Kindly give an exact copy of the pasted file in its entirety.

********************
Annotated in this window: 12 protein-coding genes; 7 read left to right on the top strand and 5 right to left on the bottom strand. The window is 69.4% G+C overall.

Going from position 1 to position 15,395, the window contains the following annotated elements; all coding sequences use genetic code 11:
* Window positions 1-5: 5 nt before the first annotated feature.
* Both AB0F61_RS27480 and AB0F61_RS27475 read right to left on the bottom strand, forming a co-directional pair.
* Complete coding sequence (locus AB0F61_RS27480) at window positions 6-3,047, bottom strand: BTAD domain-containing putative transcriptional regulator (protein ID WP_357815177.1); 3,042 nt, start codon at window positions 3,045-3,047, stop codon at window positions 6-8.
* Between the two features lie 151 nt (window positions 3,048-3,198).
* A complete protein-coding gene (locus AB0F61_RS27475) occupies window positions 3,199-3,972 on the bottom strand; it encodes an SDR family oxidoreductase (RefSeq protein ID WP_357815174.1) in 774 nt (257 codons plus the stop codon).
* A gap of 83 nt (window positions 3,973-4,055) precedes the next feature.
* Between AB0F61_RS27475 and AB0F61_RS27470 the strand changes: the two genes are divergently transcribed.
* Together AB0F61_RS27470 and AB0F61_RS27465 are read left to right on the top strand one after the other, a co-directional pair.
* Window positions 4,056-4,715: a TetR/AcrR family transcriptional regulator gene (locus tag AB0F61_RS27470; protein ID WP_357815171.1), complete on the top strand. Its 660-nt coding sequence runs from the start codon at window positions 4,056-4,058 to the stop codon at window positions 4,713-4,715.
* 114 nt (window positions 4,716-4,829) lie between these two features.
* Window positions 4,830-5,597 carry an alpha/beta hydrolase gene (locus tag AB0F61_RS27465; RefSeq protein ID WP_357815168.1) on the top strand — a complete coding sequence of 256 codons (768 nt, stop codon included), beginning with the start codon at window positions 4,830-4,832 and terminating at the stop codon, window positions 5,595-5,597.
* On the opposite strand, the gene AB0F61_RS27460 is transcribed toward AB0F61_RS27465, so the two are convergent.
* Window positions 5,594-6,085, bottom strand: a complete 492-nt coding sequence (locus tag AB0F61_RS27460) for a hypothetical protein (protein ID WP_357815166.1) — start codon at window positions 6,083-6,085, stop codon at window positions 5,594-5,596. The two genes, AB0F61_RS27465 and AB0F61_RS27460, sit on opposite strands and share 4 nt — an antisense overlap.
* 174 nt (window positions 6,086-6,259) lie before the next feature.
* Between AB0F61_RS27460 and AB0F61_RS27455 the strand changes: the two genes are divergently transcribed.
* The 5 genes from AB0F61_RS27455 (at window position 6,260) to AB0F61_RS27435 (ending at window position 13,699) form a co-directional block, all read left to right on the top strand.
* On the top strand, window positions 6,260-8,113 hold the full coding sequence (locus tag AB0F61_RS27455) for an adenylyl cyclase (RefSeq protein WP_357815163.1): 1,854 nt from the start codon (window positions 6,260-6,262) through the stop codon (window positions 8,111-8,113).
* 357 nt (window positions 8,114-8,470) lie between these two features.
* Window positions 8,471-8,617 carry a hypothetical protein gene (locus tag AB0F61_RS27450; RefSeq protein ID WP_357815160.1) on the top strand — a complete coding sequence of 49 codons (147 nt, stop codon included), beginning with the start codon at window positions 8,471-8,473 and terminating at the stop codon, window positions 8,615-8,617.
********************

Annotated in this window: 12 protein-coding genes; 7 read left to right on the top strand and 5 right to left on the bottom strand. The window is 69.4% G+C overall.

Going from position 1 to position 15,395, the window contains the following annotated elements; all coding sequences use genetic code 11:
* Window positions 1-5: 5 nt before the first annotated feature.
* Both AB0F61_RS27480 and AB0F61_RS27475 read right to left on the bottom strand, forming a co-directional pair.
* Complete coding sequence (locus AB0F61_RS27480) at window positions 6-3,047, bottom strand: BTAD domain-containing putative transcriptional regulator (protein ID WP_357815177.1); 3,042 nt, start codon at window positions 3,045-3,047, stop codon at window positions 6-8.
* Between the two features lie 151 nt (window positions 3,048-3,198).
* A complete protein-coding gene (locus AB0F61_RS27475) occupies window positions 3,199-3,972 on the bottom strand; it encodes an SDR family oxidoreductase (RefSeq protein ID WP_357815174.1) in 774 nt (257 codons plus the stop codon).
* A gap of 83 nt (window positions 3,973-4,055) precedes the next feature.
* Between AB0F61_RS27475 and AB0F61_RS27470 the strand changes: the two genes are divergently transcribed.
* Together AB0F61_RS27470 and AB0F61_RS27465 are read left to right on the top strand one after the other, a co-directional pair.
* Window positions 4,056-4,715: a TetR/AcrR family transcriptional regulator gene (locus tag AB0F61_RS27470; protein ID WP_357815171.1), complete on the top strand. Its 660-nt coding sequence runs from the start codon at window positions 4,056-4,058 to the stop codon at window positions 4,713-4,715.
* 114 nt (window positions 4,716-4,829) lie between these two features.
* Window positions 4,830-5,597 carry an alpha/beta hydrolase gene (locus tag AB0F61_RS27465; RefSeq protein ID WP_357815168.1) on the top strand — a complete coding sequence of 256 codons (768 nt, stop codon included), beginning with the start codon at window positions 4,830-4,832 and terminating at the stop codon, window positions 5,595-5,597.
* On the opposite strand, the gene AB0F61_RS27460 is transcribed toward AB0F61_RS27465, so the two are convergent.
* Window positions 5,594-6,085, bottom strand: a complete 492-nt coding sequence (locus tag AB0F61_RS27460) for a hypothetical protein (protein ID WP_357815166.1) — start codon at window positions 6,083-6,085, stop codon at window positions 5,594-5,596. The two genes, AB0F61_RS27465 and AB0F61_RS27460, sit on opposite strands and share 4 nt — an antisense overlap.
* 174 nt (window positions 6,086-6,259) lie before the next feature.
* Between AB0F61_RS27460 and AB0F61_RS27455 the strand changes: the two genes are divergently transcribed.
* The 5 genes from AB0F61_RS27455 (at window position 6,260) to AB0F61_RS27435 (ending at window position 13,699) form a co-directional block, all read left to right on the top strand.
* On the top strand, window positions 6,260-8,113 hold the full coding sequence (locus tag AB0F61_RS27455) for an adenylyl cyclase (RefSeq protein WP_357815163.1): 1,854 nt from the start codon (window positions 6,260-6,262) through the stop codon (window positions 8,111-8,113).
* 357 nt (window positions 8,114-8,470) lie between these two features.
* Window positions 8,471-8,617 carry a hypothetical protein gene (locus tag AB0F61_RS27450; RefSeq protein ID WP_357815160.1) on the top strand — a complete coding sequence of 49 codons (147 nt, stop codon included), beginning with the start codon at window positions 8,471-8,473 and terminating at the stop codon, window positions 8,615-8,617.